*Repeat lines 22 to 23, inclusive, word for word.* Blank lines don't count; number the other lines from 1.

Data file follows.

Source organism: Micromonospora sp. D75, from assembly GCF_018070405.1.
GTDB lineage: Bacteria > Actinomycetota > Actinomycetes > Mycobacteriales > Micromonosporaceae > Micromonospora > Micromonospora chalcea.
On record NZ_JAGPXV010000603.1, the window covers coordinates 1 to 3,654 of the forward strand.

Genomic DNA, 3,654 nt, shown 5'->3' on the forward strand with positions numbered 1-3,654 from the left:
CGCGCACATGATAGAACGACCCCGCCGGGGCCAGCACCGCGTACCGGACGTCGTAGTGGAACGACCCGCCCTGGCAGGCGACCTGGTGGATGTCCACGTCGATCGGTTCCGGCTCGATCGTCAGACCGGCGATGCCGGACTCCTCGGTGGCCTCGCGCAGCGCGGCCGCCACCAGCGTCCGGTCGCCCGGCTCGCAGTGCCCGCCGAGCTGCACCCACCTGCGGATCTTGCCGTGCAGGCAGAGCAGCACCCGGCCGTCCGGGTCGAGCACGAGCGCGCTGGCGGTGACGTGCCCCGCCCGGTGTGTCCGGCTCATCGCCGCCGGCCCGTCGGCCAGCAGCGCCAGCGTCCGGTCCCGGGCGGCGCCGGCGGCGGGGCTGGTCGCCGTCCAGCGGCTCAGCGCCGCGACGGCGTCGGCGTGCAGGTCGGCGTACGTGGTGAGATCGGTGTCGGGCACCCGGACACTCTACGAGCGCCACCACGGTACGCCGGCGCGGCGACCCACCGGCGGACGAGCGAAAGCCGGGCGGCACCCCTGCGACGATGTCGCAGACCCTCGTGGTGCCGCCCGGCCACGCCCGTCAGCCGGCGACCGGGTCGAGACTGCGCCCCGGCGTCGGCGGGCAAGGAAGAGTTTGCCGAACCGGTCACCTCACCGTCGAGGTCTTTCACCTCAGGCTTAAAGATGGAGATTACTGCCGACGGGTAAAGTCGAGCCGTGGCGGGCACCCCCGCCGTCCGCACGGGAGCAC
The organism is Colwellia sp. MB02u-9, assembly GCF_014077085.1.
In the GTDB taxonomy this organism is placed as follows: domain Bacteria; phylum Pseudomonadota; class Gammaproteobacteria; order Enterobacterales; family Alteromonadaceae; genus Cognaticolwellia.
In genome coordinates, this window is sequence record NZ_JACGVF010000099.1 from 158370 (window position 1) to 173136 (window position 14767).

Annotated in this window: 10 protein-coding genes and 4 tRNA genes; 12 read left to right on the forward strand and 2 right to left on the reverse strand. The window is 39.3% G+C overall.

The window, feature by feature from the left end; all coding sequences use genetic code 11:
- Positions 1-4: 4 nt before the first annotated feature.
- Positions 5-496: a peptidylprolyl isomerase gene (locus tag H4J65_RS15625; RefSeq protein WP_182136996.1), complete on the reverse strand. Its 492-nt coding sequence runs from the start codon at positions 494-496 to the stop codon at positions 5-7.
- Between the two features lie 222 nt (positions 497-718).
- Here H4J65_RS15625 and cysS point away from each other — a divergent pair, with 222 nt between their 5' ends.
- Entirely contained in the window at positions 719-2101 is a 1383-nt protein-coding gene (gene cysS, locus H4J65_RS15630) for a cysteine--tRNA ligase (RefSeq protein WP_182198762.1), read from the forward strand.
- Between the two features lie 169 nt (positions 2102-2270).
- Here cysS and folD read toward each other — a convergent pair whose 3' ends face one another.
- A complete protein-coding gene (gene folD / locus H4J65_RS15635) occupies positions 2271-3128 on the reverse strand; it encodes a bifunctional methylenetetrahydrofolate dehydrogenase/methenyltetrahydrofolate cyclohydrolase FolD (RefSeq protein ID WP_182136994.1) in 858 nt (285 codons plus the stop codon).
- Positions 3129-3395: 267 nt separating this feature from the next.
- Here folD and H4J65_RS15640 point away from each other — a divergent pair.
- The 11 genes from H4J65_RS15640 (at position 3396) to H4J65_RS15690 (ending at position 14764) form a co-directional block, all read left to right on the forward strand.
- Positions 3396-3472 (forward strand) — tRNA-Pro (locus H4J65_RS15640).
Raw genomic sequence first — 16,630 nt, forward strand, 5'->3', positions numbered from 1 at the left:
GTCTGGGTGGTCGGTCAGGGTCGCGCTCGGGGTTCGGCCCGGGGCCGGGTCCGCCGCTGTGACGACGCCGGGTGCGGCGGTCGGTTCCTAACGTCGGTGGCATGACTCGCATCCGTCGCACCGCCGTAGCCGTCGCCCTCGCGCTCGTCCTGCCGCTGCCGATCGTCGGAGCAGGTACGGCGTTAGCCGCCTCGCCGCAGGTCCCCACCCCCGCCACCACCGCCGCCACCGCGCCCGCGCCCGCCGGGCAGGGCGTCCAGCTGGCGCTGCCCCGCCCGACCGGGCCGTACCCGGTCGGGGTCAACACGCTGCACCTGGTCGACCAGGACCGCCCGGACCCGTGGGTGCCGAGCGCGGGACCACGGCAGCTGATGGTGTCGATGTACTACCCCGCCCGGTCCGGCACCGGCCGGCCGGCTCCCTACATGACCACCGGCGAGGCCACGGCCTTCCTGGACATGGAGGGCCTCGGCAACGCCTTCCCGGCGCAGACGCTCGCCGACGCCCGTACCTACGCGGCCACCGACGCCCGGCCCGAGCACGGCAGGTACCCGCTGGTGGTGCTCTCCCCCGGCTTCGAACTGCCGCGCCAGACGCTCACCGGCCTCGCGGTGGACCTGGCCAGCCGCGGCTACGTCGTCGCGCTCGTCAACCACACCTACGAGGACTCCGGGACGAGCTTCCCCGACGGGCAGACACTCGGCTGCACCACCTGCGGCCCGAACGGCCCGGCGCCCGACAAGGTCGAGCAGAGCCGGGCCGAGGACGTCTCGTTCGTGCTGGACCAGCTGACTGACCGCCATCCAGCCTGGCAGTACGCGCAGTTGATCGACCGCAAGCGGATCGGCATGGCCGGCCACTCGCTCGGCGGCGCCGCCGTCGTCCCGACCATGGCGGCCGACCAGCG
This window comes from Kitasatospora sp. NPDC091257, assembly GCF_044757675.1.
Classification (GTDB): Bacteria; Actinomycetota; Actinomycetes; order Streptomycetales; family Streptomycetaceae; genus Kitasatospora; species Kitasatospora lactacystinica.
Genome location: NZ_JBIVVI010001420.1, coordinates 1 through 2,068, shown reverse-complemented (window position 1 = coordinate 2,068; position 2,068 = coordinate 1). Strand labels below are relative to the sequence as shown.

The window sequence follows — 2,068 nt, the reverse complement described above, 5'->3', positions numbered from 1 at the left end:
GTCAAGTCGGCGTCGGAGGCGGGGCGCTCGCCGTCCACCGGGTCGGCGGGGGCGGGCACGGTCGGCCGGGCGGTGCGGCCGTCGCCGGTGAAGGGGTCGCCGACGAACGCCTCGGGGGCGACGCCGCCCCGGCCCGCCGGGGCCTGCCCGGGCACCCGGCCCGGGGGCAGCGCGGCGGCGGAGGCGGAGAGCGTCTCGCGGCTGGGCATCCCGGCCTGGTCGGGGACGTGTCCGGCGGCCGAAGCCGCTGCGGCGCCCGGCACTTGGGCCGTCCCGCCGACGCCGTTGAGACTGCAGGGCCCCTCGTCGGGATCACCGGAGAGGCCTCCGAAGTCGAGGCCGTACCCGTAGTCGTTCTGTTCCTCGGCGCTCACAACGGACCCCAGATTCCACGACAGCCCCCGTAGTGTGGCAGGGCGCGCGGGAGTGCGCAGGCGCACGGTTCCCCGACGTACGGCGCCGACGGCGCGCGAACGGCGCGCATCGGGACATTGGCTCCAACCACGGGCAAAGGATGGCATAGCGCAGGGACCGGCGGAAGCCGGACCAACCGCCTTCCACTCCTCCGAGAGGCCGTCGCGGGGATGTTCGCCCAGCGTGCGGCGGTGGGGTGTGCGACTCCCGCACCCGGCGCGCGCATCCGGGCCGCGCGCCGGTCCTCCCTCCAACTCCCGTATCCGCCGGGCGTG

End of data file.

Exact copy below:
- Positions 3396-3472 (forward strand) — tRNA-Pro (locus H4J65_RS15640).
Raw genomic sequence first — 16,630 nt, forward strand, 5'->3', positions numbered from 1 at the left: